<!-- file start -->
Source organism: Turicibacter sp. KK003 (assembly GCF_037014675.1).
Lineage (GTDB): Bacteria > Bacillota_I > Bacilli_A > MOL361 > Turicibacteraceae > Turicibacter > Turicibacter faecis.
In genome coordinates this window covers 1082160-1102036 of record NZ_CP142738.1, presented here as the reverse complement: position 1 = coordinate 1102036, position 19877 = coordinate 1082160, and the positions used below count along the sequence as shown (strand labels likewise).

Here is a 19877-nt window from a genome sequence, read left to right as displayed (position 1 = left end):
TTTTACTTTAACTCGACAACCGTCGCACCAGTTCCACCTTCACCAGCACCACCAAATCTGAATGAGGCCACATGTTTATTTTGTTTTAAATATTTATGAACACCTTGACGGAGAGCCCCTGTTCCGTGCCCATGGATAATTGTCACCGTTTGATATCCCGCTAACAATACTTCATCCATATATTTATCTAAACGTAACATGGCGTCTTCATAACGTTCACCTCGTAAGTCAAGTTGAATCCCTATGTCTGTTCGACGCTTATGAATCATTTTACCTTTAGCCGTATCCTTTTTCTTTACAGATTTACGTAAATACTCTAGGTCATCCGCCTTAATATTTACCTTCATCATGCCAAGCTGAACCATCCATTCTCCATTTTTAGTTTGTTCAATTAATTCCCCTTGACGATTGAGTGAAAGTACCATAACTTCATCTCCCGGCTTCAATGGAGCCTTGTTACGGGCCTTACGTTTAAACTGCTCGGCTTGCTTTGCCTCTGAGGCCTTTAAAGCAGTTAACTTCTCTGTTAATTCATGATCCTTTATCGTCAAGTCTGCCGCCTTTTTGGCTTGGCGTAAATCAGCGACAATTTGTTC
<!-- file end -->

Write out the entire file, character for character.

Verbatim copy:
Source organism: Turicibacter sp. KK003 (assembly GCF_037014675.1).
Lineage (GTDB): Bacteria > Bacillota_I > Bacilli_A > MOL361 > Turicibacteraceae > Turicibacter > Turicibacter faecis.
In genome coordinates this window covers 1082160-1102036 of record NZ_CP142738.1, presented here as the reverse complement: position 1 = coordinate 1102036, position 19877 = coordinate 1082160, and the positions used below count along the sequence as shown (strand labels likewise).

Here is a 19877-nt window from a genome sequence, read left to right as displayed (position 1 = left end):
TTTTACTTTAACTCGACAACCGTCGCACCAGTTCCACCTTCACCAGCACCACCAAATCTGAATGAGGCCACATGTTTATTTTGTTTTAAATATTTATGAACACCTTGACGGAGAGCCCCTGTTCCGTGCCCATGGATAATTGTCACCGTTTGATATCCCGCTAACAATACTTCATCCATATATTTATCTAAACGTAACATGGCGTCTTCATAACGTTCACCTCGTAAGTCAAGTTGAATCCCTATGTCTGTTCGACGCTTATGAATCATTTTACCTTTAGCCGTATCCTTTTTCTTTACAGATTTACGTAAATACTCTAGGTCATCCGCCTTAATATTTACCTTCATCATGCCAAGCTGAACCATCCATTCTCCATTTTTAGTTTGTTCAATTAATTCCCCTTGACGATTGAGTGAAAGTACCATAACTTCATCTCCCGGCTTCAATGGAGCCTTGTTACGGGCCTTACGTTTAAACTGCTCGGCTTGCTTTGCCTCTGAGGCCTTTAAAGCAGTTAACTTCTCTGTTAATTCATGATCCTTTATCGTCAAGTCTGCCGCCTTTTTGGCTTGGCGTAAATCAGCGACAATTTGTTC